This article seeks to explore the ways that the internet has changed the crime organisation behind criminals, especially the development and organisation of transnational organised and virtual crimes? In seeking to answer these questions, we introduce a framework of models as ideal types for understanding these changes. It is a framework that reflects the evolution of organised crime from sustainable through to ephemeral patterns, with a range of hybrids sitting in between.
The internet has transformed the organised crime imaginary and the ways that crimes are organised and committed both online and offline. One major challenge is in identifying these transformations. What are the changes that have taken place, which conditions are still the same and which are fundamentally the same, but have been modified, extended or globalised. Nowadays, there are many different forms of criminal organisations and terrorist networks, with different distinguishing features, but we try to abstract their key characteristics and set them out in a model in order to explain how new and emerging trends in criminal groupings.
We found that the models respond to contemporary socio-technical and socio-political changes and shifts in behavioural norms. In fact, Individuals often adopt new behavioural norms when seeking alternatives to the options they face in their everyday life. In the socio-technical environment, for example, new forms of communication are rapidly changing the expectations and opinions of sections of society by either collecting them together or and polarising them. Thus, the new socio-political environment is also creating new behavioural norms within it to a point where a ‘new social normal’ has emerged where conventional understandings no longer apply in ways that they once used to. Hence the surprise at the Trump vote, Brexit, Arab spring etc.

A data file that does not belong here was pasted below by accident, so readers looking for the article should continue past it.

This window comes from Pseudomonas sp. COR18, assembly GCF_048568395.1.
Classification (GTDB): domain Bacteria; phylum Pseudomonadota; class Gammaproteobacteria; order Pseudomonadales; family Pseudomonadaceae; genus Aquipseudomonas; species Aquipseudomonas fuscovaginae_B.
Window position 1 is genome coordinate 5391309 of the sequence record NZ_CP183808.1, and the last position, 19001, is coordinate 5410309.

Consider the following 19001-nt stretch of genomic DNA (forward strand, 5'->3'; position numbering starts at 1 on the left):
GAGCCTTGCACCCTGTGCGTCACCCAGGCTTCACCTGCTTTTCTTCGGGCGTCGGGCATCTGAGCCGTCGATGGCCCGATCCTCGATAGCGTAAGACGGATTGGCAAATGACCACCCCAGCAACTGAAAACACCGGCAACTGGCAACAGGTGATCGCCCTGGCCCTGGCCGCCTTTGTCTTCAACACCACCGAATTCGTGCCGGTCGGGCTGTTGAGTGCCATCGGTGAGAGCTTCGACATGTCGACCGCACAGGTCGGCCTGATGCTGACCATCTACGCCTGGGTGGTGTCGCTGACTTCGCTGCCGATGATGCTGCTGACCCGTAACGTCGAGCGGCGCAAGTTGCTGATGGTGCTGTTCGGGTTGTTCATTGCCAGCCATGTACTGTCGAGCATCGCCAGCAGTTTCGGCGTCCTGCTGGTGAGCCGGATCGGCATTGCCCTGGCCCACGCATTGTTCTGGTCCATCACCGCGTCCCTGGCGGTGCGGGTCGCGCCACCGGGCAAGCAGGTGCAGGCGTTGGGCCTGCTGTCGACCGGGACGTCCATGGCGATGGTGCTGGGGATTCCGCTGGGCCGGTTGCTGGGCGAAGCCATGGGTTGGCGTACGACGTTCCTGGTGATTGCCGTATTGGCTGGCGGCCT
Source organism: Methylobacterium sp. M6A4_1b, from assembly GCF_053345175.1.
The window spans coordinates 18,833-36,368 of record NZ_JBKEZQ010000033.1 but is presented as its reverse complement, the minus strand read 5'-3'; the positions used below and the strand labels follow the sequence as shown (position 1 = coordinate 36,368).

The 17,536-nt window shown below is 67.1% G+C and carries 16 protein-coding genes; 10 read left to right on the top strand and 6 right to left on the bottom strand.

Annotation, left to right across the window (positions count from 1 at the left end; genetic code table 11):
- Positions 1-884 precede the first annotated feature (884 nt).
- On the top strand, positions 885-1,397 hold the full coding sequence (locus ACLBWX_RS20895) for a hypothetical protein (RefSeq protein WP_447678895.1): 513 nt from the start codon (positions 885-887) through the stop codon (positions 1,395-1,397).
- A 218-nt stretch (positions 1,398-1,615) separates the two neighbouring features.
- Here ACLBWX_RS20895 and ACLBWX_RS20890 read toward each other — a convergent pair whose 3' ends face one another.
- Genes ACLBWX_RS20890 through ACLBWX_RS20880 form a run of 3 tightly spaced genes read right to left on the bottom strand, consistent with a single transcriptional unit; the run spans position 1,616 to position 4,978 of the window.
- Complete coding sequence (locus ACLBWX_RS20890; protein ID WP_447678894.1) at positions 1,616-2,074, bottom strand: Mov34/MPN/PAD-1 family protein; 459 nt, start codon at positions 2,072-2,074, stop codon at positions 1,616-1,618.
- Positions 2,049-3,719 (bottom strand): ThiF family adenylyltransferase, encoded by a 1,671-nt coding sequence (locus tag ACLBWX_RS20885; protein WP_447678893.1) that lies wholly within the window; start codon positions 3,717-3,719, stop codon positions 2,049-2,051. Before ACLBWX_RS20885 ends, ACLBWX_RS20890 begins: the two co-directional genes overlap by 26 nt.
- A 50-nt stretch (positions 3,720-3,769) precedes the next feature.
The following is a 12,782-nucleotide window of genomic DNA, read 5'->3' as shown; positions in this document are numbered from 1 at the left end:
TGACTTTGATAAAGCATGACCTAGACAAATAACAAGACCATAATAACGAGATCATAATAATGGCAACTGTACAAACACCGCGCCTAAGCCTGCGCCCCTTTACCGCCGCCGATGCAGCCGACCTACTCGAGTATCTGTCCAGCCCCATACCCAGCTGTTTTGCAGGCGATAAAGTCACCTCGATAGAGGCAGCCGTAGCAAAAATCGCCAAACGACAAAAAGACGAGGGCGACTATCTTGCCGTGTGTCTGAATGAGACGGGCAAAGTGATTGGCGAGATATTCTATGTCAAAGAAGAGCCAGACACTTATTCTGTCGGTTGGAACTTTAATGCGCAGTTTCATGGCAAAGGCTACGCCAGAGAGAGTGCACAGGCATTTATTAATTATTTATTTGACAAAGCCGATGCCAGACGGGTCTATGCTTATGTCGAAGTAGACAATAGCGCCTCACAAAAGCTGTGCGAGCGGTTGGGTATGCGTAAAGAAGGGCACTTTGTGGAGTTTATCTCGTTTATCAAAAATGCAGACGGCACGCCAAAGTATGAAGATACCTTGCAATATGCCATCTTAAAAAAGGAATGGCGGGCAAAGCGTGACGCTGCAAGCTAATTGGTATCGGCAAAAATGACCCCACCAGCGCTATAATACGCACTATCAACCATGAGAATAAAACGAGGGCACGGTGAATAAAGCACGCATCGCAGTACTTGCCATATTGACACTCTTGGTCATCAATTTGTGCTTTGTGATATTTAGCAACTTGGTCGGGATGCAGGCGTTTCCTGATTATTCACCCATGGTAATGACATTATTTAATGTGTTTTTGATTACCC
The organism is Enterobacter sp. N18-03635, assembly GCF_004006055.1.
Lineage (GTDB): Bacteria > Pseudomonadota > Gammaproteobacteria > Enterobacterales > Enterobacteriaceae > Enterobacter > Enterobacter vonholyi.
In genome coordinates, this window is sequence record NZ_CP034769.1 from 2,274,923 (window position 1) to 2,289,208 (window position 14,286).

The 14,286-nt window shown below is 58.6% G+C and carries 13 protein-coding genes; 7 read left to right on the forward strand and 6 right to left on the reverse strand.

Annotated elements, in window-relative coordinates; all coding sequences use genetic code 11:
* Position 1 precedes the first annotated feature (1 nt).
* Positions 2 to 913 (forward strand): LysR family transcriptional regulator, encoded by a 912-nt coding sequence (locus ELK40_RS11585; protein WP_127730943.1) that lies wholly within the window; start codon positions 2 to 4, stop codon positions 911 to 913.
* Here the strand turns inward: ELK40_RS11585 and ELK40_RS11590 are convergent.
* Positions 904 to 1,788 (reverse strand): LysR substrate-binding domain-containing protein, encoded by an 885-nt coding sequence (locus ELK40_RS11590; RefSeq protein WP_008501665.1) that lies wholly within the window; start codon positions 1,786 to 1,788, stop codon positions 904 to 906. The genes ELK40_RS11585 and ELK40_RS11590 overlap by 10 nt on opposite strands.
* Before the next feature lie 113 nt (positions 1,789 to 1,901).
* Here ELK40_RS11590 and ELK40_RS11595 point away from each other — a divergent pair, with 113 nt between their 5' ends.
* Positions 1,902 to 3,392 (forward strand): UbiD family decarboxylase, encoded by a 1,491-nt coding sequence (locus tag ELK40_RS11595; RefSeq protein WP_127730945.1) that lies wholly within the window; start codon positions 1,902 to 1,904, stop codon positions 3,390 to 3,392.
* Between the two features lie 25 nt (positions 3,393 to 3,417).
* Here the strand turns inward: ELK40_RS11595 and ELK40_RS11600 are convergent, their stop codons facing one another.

Such a shift of paradigms is also reflected in new criminal behaviours and criminal organisation that straddle the borderline between what was once more clearly marked as distinct organised crime and terror networks behaviours. See, for example, the crime-terror nexus described by Makarenko and others which use everyday criminality to generate fear and achieve terror or organised crime goals. This disruption means that organised crime organisations and terror networks are not understood today with the same sense of polarity that they once were, compromising current strategies which seek to prevent offenders getting more deeply involved in crime, or enable law enforcement to pursue them. Or even to mitigate impacts and effects of actions or prevent them altogether.
We identify three models as ‘ideal types’, characterised by sustainability, ephemerality and hybridity. Sustainable models are groups which share a common goal and often geographical location, collective ideals and a perceivable structure to achieve it and sustain it, often offsetting liabilities down the structure. Importantly, their central goal, above all else, is to maintain their existence and sustain the lifestyles of their members whilst increasing their power.